MH17: JIT next week to name individuals behind jet downing

21:45, 14 June 2019
World
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REUTERS

The Joint Investigation Team (JIT), the international investigation group probing the shooting down of a Malaysian Airlines Boeing flight MH17, is set to deliver a press conference on Wednesday, June 19, on the latest developments in their criminal investigation.

The Dutch Public Prosecution Service has not elaborated further on the matter, according to NOS.

The JIT is expected to announce who will be held accountable for downing the plane.

Earlier, the international research group Bellingcat discovered names of various Russian soldiers who could have been involved in firing the deadly Buk surface-to-air missile that took down the jet.

Families of the victims are to be briefed behind closed doors prior to the press conference.

Read alsoRussian air defense units officially deployed at border with eastern Ukraine on day of MH17 crash  - Russian media

"I am assuming that there are important new findings," says Piet Ploeg, chairman of the MH17 air crash foundation. "Apparently there is progress in the investigation."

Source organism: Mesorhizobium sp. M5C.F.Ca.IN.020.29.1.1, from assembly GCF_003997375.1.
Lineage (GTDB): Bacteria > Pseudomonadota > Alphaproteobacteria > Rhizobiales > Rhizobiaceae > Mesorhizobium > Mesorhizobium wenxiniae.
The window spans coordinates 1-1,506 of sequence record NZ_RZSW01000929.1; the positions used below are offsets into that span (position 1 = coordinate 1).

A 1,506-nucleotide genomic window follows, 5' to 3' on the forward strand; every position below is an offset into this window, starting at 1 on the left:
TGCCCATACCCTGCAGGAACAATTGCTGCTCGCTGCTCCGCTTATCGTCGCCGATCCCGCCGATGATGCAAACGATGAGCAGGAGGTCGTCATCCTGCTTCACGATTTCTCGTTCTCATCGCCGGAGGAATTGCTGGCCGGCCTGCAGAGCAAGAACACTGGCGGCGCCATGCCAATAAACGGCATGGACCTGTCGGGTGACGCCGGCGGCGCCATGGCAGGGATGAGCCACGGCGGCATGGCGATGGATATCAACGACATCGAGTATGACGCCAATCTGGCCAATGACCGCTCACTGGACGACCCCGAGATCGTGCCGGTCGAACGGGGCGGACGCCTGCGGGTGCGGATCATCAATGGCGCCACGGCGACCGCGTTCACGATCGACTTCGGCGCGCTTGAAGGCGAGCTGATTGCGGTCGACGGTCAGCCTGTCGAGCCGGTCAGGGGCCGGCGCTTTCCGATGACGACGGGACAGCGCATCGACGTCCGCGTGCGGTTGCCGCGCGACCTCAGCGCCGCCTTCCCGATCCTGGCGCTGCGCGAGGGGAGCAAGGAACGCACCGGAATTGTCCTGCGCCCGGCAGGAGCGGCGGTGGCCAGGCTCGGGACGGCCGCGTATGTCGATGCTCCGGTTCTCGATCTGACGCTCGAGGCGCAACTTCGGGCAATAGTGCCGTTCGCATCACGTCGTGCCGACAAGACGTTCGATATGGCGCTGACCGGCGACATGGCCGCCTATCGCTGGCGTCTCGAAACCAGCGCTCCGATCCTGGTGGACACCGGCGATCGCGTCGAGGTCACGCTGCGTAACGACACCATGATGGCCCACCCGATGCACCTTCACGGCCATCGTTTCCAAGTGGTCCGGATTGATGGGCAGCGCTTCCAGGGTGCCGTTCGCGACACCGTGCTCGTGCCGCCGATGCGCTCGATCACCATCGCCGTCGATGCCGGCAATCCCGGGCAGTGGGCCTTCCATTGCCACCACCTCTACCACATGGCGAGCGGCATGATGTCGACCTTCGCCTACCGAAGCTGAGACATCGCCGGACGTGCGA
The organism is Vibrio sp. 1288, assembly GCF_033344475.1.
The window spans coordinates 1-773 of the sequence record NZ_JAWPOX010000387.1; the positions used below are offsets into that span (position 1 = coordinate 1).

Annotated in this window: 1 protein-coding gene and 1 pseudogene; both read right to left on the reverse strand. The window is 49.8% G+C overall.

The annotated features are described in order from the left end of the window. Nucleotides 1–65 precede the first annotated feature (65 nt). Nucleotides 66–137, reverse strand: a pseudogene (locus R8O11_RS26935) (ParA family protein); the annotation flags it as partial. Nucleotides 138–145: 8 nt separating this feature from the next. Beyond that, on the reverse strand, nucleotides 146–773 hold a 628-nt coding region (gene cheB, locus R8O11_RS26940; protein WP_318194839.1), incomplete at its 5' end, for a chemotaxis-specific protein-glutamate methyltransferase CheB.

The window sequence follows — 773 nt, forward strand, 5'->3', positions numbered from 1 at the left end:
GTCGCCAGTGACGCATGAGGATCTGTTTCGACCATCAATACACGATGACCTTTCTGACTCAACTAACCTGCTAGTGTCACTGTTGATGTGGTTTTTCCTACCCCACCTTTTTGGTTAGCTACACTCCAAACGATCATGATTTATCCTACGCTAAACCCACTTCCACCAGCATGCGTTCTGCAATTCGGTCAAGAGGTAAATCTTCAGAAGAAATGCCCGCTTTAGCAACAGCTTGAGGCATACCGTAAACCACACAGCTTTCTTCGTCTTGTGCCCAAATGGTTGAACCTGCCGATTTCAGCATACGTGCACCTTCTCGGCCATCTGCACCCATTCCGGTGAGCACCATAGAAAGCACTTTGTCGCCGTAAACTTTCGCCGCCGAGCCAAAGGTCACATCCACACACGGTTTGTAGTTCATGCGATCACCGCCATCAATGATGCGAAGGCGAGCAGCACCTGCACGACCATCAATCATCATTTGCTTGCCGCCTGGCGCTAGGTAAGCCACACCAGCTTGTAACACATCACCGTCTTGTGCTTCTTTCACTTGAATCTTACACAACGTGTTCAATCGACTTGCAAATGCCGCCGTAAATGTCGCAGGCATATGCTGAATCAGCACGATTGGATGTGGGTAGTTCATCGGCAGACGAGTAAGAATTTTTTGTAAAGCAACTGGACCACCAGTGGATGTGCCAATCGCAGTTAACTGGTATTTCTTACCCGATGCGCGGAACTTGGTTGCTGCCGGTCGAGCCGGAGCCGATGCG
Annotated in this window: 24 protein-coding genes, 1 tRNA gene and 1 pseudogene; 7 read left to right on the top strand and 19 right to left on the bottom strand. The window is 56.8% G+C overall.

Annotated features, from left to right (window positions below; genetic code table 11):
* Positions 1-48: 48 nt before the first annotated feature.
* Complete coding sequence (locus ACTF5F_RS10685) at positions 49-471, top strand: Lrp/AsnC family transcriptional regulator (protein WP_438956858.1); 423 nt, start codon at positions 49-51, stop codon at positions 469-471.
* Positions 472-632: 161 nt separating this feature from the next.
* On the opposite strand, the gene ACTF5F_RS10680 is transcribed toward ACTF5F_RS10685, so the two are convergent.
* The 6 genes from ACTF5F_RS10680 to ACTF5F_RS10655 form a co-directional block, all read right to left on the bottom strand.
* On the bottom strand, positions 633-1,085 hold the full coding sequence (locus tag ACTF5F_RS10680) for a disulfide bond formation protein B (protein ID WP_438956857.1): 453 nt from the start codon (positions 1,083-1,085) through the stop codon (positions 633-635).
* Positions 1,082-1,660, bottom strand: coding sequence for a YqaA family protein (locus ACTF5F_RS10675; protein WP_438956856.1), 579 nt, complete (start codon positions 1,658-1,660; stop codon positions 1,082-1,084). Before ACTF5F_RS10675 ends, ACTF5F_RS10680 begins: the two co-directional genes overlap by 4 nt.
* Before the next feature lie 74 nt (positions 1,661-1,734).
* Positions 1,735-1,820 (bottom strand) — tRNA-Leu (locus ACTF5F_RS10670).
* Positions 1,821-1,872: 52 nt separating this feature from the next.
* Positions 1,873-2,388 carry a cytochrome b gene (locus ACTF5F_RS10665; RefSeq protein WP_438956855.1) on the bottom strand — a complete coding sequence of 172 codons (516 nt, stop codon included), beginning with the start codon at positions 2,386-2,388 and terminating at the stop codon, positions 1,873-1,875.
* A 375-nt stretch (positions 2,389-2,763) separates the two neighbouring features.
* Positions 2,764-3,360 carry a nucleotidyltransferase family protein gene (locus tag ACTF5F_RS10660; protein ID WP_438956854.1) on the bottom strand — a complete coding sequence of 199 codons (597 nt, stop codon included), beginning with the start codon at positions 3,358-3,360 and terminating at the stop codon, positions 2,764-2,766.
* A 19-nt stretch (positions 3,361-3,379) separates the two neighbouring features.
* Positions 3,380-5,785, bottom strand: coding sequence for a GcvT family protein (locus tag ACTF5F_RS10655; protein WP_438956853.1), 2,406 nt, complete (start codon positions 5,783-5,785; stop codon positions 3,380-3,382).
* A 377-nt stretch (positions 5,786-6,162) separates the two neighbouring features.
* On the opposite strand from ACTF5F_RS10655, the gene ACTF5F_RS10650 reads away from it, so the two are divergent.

Ploeg hopes that the JIT will announce Wednesday that suspects will be prosecuted. "That is the prelude to a lawsuit. But this starts from an interim report, in the run-up to a decision about prosecution."

The researchers at Bellingcat will also release new information about MH17 on Wednesday. The group has prepared a 100-page report and claims to have traced almost all the names of those directly involved. This information has also been shared with the JIT, the founder of Bellingcat told AD.

The JIT is an international judicial investigation team comprised by representatives of the Netherlands, Australia, Belgium, Malaysia, and Ukraine. It was established in 2014, more than a month after the Malaysian Airlines aircraft was downed from the skies over Ukraine with a Buk missile. All 298 passengers on board were killed.

The JIT previously concluded that the Buk missile that was used to bring down the aircraft was shot from a launcher belonging to a Russian army brigade.

The Netherlands therefore held Russia liable in May last year for its share in the downing of the plane.

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